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New to futures, trying the "improbable"


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New to futures, trying the "improbable"

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  #1 (permalink)
PatrickBateman
Kansas City
 
Posts: 7 since Dec 2016
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Hello all,

I recently teamed up with a partner and have began trading futures contracts with a very small initial investment. I have read a lot on this forum that has discouraged people from starting with a very small balance due to the implicit leverage (sound advice to be sure) but in my eyes not a hard and fast rule.

We are using a system that is not completely automated, and requires some human discretion and have experienced both small degrees of success and failure.

Our paper trades were all positive profits, switched to a Live account and immediately began losing. We lost 35% of our capital within the first 10 days of trading. Lots of lessons and reasons this happened.

The next 6 days brought me consistent profit (not only gained all the lost profits, but an additional 25% or so of our initial capital).

Riding a high, we then entered a trade long when the market was primarily long positions, and vulnerable to a big sell off. This proved to be a very bad day, and the market tanked. We lost about 65% of the fund between this day and the following, a big loss but much smaller than the sell-off day. One huge positive from all this is that I have realized I am numb to losses. This helps eliminate emotion. However, when I am up, I do get a bit of a winner's high, and I will look to tame this.

Currently, we closed shop for the holidays and look to pick back up this week.

My aim for this account is to avoid blowing it up and slowly work to double account size. We are both business school graduates with finance backgrounds, working in various industries all the way from Mergers & Acquisitions, Real estate, business management, etc.

We are aware of the high leverage and therefore high risk we are exposing ourselves to, but we are also able to feed the account should we need, and if this particular fund doesn't work out, the loss will not affect our daily lives.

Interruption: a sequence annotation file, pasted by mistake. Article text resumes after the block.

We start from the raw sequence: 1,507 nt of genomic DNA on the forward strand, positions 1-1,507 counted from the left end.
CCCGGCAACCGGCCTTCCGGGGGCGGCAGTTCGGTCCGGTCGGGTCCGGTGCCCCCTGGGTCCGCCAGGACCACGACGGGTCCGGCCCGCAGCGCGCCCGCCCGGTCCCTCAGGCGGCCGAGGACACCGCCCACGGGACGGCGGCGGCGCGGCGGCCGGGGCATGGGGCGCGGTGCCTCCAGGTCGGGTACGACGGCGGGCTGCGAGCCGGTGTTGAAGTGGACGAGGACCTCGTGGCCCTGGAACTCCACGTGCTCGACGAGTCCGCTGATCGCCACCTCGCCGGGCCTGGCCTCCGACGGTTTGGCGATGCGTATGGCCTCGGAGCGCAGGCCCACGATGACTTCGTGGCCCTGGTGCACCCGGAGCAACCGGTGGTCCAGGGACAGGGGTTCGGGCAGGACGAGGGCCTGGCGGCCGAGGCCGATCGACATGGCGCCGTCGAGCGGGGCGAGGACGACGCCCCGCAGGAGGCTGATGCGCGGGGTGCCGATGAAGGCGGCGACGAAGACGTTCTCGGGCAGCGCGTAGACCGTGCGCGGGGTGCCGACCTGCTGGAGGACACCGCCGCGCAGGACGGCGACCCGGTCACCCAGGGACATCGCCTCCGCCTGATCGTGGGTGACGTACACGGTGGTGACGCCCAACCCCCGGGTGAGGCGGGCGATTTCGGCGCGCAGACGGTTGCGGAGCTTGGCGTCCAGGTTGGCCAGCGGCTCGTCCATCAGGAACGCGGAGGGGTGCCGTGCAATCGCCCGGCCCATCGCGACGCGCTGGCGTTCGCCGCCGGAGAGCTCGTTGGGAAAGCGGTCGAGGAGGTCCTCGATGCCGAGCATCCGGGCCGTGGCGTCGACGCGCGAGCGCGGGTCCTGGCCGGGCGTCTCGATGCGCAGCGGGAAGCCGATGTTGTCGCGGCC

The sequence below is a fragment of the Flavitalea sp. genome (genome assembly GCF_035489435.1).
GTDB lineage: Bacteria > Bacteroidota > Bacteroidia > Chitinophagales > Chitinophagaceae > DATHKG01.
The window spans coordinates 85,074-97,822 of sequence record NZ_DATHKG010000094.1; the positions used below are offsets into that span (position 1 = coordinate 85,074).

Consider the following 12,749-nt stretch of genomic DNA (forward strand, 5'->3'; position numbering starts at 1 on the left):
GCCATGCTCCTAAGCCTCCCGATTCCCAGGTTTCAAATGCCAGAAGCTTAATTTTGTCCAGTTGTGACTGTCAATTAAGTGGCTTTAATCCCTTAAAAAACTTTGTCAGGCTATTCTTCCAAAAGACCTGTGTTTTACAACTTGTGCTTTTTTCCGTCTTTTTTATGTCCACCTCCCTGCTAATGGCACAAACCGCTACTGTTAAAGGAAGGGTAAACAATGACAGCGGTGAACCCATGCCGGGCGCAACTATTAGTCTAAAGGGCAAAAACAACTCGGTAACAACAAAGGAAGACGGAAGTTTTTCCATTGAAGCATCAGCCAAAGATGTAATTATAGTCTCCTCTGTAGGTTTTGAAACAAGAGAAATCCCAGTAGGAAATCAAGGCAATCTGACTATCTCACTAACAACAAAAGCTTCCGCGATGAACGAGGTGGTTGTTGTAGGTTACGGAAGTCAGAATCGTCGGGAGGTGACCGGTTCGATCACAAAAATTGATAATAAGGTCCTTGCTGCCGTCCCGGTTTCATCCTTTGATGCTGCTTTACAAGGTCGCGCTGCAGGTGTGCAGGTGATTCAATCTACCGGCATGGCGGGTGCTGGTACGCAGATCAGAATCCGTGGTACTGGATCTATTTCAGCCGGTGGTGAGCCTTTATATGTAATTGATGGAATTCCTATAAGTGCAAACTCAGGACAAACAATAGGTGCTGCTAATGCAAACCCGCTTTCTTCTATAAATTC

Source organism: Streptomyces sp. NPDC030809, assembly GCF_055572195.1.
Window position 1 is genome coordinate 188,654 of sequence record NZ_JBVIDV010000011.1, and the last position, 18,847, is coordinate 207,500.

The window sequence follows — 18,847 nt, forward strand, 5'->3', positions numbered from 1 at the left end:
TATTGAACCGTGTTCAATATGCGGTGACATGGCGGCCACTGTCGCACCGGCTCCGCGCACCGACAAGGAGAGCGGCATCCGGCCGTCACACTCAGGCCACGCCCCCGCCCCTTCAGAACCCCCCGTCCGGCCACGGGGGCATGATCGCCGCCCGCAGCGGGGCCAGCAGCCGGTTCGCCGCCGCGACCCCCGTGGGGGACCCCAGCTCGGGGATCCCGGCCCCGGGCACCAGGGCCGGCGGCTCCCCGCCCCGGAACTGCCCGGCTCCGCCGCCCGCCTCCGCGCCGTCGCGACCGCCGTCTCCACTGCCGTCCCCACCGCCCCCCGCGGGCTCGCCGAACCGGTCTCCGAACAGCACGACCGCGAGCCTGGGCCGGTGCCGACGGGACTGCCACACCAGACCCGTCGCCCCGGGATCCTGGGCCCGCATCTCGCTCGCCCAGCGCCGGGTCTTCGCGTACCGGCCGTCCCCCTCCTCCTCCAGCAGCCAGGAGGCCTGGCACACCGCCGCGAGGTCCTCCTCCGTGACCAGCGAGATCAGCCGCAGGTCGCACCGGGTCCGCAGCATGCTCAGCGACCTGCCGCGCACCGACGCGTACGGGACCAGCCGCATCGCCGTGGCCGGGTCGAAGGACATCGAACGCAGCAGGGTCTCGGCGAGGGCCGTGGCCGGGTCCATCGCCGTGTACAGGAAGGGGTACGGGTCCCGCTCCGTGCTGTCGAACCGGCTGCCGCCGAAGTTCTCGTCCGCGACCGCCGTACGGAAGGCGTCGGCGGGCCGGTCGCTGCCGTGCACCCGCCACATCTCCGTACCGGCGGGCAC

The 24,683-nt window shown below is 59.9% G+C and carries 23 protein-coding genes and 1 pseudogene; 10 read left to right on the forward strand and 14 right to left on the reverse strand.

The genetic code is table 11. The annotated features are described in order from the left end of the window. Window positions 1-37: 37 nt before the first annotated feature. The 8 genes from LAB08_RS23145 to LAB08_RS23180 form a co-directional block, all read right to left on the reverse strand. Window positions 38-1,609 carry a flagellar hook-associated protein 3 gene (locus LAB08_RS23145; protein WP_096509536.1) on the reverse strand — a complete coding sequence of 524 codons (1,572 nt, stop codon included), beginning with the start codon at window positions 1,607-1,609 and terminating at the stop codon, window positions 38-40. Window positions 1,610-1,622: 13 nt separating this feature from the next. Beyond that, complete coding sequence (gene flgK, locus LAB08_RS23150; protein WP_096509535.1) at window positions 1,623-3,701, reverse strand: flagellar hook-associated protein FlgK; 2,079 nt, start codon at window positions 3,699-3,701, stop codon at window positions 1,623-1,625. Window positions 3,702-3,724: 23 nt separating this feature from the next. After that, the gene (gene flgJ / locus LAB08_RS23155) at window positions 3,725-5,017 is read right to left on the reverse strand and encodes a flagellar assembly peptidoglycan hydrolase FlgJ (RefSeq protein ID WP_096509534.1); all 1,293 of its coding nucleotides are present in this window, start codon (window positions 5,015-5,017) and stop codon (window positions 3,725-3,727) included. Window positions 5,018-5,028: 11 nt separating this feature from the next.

Look forward to strengthening my technical analysis knowledge, and overall market experience.

Big Mike's automated PM came in and I will surely go through the info listed there.. Outside of that, most information online is spam, and it's a shame. But our industry is one of which is very secretive so it is understandable.

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  #3 (permalink)
 
TradingTech's Avatar
 TradingTech 
Chicago, IL
 
Experience: Master
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How did you go about "paper trading" the model? Did you account for slippage? Brokerage fees? How did you determine you were filled while paper trading? Did you simply mark a fill if the price traded? If the price traded through?

There's much to be considered here. Keep the faith. Plenty of good souls in this forum to help you get back on track.

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  #4 (permalink)
PatrickBateman
Kansas City
 
Posts: 7 since Dec 2016
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TradingTech View Post
How did you go about "paper trading" the model? Did you account for slippage? Brokerage fees? How did you determine you were filled while paper trading? Did you simply mark a fill if the price traded? If the price traded through?

There's much to be considered here. Keep the faith. Plenty of good souls in this forum to help you get back on track.

Using a brokerage account platform. Usually would mark a few tick sizes away as entry and exit points from whatever the demo said to account for slippage to make it more realistic. Also held for the exact periods of time (had to be flat 30 mins before market close each day) and otherwise were very strict on replicating a real life environment.

Broker fees were accounted for also. My main goal is to learn more about institution trading to figure out their psyche. Any discussions you've seen that may be beneficial, TT?

Regards,

Hazem

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  #5 (permalink)
 
Tymbeline's Avatar
 Tymbeline 
Leeds UK
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PatrickBateman View Post
We lost 35% of our capital within the first 10 days of trading. Lots of lessons and reasons this happened.

The next 6 days brought me consistent profit (not only gained all the lost profits, but an additional 25% or so of our initial capital).

Riding a high, we then entered a trade long when the market was primarily long positions, and vulnerable to a big sell off. This proved to be a very bad day, and the market tanked. We lost about 65% of the fund between this day and the following


Sorry if it sounds critical, but what all these figures very strongly suggest to me is that your position-sizing is totally inappropriate to what you're doing, and as result of that, you're really "gambling" rather than "trading".

I would suggest carefully studying something (perhaps by either Van Tharp or Michael Harris) about position-sizing, before proceeding.

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cescoto's Avatar
 cescoto 
Edmonton,Alberta/Canada
 
Experience: Advanced
Platform: NinjaTrader/TOS
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Saying win/loss of 25% or 35%....cloud's your mind....just because small account....remember is leveraged......